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All About Nude Hiking
While most people don't have much of a reaction to the mention of skinny dipping (besides some giggling), when it comes to hiking nude it just seems, well, strange.
People who hike naked say they feel much more comfortable without the weight and feel of clothes and being naked gives them a sense of freedom and enhances their experience. For anyone who has never hiked naked (such as myself), some questions about logistics arise like: What about bugs, chafing of sensitive skin and the comfort of jiggly bits that will be bouncing around for miles?
Not a problem, say nude hikers. Sweat evaporates off your body much quicker without clothes that would otherwise hold the moisture making you less attractive to bugs. Plus, ticks are much easier to spot with nothing on. Chafing of newly exposed skin can be a problem for some but a little Vaseline takes care of it. As for the jiggly bits, I didn't find any solutions to that one except perhaps to embrace the experience and freedom of letting them jiggle.
In general, hiking nude in the United States might seem to be a bit of a new concept but is quite popular parts of Europe. In fact, a hiking trail specifically catering to nude hikers will open in Germany's Harz Mountains this year. The trail will not exclude hikers who would rather wear clothes, but there will be signs posted along the trails that say things like "If you don't want to see naked bodies, don't go any farther!". This is to ensure there are no surprises for clothed hikers and to help make nude hikers more comfortable on the chance they run into clothed hikers.
Great Britain's most famous naked hiker, Stephen Gough, aka "The Naked Rambler", twice hiked the length of Great Britain wearing nothing but shoes, socks, a backpack and a hat. His purpose in doing these Naked Walks was to celebrate the human body and to "campaign to enlighten the public, as well as the authorities that govern us, that the freedom to go naked in public is a basic human right." He was arrested and released several times during both treks (and subsequently jailed for other public displays of nudity).
In Switzerland, a case against a nude hiker recently made headlines. A man hiking nude was detained and fined by the police in the town of Appenzell for indecent behavior. The hiker challenged the charges in court and although he was cleared and the charges dismissed, there are now politicians working to pass a new law that would make hiking without clothes on illegal. (On a side note, the town of Appenzell is located in the northwest part of Switzerland and is notoriously conservative. It was only in 1990 that it granted women the right to vote.)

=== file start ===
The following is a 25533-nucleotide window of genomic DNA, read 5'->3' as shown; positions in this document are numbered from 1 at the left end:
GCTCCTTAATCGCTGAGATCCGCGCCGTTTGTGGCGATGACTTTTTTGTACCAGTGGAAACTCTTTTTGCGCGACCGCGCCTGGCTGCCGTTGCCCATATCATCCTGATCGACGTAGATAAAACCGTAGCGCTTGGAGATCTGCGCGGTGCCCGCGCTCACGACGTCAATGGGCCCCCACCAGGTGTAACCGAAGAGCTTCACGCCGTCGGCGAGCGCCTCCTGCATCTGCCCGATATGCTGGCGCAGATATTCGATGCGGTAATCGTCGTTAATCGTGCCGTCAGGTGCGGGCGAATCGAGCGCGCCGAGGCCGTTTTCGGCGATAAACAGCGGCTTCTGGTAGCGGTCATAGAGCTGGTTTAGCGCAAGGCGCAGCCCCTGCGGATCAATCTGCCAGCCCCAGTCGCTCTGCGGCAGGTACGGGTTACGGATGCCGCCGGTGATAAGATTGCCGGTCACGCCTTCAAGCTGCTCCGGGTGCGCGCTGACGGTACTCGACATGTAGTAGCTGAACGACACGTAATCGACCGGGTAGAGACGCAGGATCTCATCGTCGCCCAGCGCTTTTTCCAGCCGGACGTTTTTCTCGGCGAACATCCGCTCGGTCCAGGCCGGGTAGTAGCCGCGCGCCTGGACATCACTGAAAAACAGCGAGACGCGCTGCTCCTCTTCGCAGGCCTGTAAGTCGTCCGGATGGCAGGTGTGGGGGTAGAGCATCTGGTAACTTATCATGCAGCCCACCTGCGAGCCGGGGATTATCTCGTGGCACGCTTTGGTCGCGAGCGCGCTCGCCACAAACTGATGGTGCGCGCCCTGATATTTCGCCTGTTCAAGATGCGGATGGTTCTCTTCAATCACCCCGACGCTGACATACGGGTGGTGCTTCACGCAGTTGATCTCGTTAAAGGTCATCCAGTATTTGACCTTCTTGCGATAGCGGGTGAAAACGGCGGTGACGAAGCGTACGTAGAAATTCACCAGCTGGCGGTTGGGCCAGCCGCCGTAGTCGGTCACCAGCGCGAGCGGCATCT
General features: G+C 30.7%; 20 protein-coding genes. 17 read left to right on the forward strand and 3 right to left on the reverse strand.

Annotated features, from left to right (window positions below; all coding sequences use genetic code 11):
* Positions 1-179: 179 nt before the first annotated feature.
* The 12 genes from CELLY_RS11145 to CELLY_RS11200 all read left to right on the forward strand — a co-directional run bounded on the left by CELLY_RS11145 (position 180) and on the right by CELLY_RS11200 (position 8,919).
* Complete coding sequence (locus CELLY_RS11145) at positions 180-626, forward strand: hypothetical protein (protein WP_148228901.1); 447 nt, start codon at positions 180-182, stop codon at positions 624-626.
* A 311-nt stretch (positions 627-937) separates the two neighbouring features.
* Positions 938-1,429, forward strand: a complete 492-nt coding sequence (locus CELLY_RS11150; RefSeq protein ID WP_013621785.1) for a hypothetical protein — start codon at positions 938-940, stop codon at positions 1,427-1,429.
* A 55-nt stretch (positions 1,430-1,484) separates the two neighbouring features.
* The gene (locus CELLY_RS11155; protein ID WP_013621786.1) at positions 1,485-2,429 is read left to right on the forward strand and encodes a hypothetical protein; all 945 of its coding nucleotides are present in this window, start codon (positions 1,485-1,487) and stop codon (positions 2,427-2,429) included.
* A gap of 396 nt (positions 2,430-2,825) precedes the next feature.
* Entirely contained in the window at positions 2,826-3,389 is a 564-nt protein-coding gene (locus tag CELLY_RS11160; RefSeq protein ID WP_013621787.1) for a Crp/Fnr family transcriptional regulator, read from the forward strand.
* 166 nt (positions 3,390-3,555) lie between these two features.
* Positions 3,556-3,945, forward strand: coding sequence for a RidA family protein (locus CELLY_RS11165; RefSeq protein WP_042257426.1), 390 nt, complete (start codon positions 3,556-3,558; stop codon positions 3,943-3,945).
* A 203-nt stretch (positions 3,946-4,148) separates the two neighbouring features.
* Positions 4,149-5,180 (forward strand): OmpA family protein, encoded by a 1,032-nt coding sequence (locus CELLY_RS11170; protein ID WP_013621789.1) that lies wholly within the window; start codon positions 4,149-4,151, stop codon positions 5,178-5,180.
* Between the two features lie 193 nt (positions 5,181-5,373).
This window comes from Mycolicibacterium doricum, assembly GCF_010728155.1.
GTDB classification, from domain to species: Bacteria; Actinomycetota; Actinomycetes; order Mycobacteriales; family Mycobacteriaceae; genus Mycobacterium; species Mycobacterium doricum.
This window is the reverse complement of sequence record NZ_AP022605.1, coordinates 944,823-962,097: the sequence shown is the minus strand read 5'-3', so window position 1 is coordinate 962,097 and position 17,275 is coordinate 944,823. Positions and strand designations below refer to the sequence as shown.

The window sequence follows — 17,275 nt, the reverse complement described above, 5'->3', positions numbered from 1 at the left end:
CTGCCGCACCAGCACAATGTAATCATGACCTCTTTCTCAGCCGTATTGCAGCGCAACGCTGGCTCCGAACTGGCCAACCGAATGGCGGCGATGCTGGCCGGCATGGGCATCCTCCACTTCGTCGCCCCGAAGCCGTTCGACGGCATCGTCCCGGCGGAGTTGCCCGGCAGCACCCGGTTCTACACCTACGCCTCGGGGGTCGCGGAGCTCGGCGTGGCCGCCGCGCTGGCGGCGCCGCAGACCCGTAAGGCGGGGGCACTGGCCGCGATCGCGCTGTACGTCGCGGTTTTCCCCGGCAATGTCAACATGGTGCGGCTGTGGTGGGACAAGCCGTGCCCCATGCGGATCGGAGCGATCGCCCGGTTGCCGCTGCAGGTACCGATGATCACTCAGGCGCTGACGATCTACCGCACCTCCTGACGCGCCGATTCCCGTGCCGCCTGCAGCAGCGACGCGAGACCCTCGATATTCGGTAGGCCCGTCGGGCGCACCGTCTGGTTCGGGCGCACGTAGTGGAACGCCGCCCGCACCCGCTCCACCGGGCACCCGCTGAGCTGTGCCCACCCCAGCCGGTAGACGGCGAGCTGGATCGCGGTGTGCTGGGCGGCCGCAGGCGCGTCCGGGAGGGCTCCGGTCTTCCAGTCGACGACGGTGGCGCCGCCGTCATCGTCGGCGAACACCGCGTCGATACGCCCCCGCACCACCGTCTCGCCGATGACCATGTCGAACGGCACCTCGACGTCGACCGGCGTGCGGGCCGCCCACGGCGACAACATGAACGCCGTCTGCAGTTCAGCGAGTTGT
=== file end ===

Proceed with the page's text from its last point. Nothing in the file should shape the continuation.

If you decided to leave your clothes behind on your next hike, here are some practial tips:
- Check your local laws before heading out. Getting stopped by the authorities wearing only shoes, socks and a backpack will not enhance your hiking experience.
- Hike in places away from populated areas and high traffic trails. Some people hike fully clothed until they've reached a remote place and then disrobe, while others get to the trail heads early, take their clothes off there and head out. It's also best to hike on weekdays when they are less likely to encounter other hikers, especially families with children.
- It is better to hike in groups if you're going to go nude. It shows any people you may come across that you are a legitimate naturist hiker and not a pervert.
- If you do come across other hikers, act natural (I love this piece of advice). Acting nervous while naked in front of clothed people can cause more problems than if you just say hello and keep going.
- Wear sunscreen and drink plenty of water. Remember you have more surface sun exposure without clothes on plus areas that may never have seen the sun.
- Have an article of clothing handy in case you do come across anyone, such as a family with children or a ranger, and need to cover up quickly.
- Have clothes with you in case of an extreme weather change or treacherous climbing. Sliding down gravel and picking your way through a thorny patch of shrubs is a much different experience without shorts on.
- Do some research on what kinds of poisonous plants, such as poison ivy and oak, are in your area. Make sure you know what they look like since you will not have the same protection from them as you would with clothes on.